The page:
That’s the tragedy of our lives, of being like the Pharisees and scribes personified by the two brothers who were so lost in their own selves, refusing to see beyond to find others and God, now and eternity, earth and heaven.

Photo by author, view from the Old Jerusalem, May 2019.

…becoming like the Father

This is the grace of this fourth Sunday, its greatest joy and cause for celebration: our being home in God, being whole again in Him after realizing and accepting our broken and sinful selves.

Make no mistake that it was us who have found God; no, it is the other way around.

God is the Father always awaiting for us that He sent Jesus Christ to lead us home again in Him. In this parable, the late Fr. Henri Nouwen rightly said Jesus is the “prodigal son” who left heaven not out of rebellion but because of obedience and submission to lead us all back to the Father, the only One who loves us truly, our very “first love” for He is the one who loves us first and still loves us no matter what.

Stop seeking for the world’s basic staples of food and wealth, fame and power because the most basic truth in this life is we are loved by God who is love Himself because He is life. See Luke’s sense of humor: the prodigal son wanted only food and shelter but the father gave him back his status as son with the ring, fine clothes and slippers, and feast while the elder son was longing for a mere young goat without realizing it has long been his for everything the father has was his too! Like us in many occasions in life, we fail to see how much we already have in God that we turn away from Him to settle for lesser things.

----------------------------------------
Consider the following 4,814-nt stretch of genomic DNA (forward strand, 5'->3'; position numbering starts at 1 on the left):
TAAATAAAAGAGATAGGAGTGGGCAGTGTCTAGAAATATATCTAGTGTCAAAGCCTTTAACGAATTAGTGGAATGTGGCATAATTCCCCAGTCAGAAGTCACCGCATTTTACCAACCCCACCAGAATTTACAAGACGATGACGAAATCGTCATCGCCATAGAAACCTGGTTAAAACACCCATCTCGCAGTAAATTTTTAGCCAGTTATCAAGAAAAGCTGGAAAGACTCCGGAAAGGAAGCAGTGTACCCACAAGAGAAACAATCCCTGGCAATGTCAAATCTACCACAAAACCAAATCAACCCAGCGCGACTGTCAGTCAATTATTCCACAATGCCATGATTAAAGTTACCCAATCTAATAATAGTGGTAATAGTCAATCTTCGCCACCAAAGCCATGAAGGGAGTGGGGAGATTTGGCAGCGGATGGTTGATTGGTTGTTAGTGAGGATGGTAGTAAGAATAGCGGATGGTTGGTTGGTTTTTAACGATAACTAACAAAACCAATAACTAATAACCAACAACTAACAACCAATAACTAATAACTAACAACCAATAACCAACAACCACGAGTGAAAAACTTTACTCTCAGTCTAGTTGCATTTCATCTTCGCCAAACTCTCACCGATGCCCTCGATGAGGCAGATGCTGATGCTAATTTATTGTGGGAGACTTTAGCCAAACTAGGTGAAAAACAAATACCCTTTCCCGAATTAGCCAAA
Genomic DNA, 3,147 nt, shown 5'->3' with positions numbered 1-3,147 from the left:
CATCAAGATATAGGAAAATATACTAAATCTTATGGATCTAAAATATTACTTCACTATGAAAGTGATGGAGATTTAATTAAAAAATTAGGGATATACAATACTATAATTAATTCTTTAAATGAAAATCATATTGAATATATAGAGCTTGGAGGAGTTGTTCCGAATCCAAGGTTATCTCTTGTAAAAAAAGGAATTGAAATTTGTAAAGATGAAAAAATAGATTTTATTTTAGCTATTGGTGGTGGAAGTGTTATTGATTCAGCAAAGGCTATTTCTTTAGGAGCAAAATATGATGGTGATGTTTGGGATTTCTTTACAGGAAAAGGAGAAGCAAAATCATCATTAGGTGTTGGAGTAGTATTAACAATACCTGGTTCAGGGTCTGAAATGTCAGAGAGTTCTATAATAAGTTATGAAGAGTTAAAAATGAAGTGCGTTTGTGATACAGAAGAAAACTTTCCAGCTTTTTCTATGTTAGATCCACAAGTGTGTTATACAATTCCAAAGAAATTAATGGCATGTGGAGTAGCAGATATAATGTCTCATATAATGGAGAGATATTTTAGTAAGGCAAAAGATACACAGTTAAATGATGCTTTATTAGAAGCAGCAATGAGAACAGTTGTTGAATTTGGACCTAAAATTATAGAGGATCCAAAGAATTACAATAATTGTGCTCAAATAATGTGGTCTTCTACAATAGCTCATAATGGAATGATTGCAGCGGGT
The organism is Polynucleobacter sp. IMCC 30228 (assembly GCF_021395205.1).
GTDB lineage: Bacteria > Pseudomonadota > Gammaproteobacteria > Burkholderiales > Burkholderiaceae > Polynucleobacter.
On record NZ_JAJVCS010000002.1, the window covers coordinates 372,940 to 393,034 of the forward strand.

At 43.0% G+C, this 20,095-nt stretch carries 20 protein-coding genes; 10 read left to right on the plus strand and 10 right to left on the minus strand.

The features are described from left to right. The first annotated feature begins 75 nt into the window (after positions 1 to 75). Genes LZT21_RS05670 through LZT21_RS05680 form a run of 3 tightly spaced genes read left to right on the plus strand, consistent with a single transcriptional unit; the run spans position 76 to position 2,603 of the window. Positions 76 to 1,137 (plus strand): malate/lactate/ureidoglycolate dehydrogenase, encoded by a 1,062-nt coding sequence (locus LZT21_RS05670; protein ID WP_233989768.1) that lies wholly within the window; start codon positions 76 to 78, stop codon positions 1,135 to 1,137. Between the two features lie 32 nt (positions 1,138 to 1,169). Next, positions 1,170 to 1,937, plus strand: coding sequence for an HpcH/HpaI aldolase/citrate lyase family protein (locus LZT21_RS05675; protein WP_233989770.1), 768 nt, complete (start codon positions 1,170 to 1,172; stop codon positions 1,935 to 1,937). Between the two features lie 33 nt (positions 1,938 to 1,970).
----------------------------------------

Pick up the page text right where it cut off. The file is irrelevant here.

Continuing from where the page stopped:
See our foolishness in desiring the world when it has always been ours if we remain in God. That is why we need to celebrate because finally we have found what is truly basic and valuable, God who gave us his Son Jesus Christ so we can find our way back home to Him and learn what is most valuable in life.

In this parable, Jesus is asking us to “level up” our existence, to rise above our very selves and be who we really are as beloved children of the Father who is merciful and rich in kindness.

Like in the first reading, no more manna for we have entered the Promised Land where we can have real food and real drink – Jesus Christ who sustains us to eternal life. Let us keep in mind and heart Paul’s reminder and call in the second reading that “Whoever is in Christ is a new creation… so, let us be reconciled in God” (2 Cor. 5:17, 20). Only those who are reconciled in God in Jesus can experience true joy… so, stop complaining and whining of others getting close with God. Join us and celebrate! Amen.

Have a joyuful week ahead.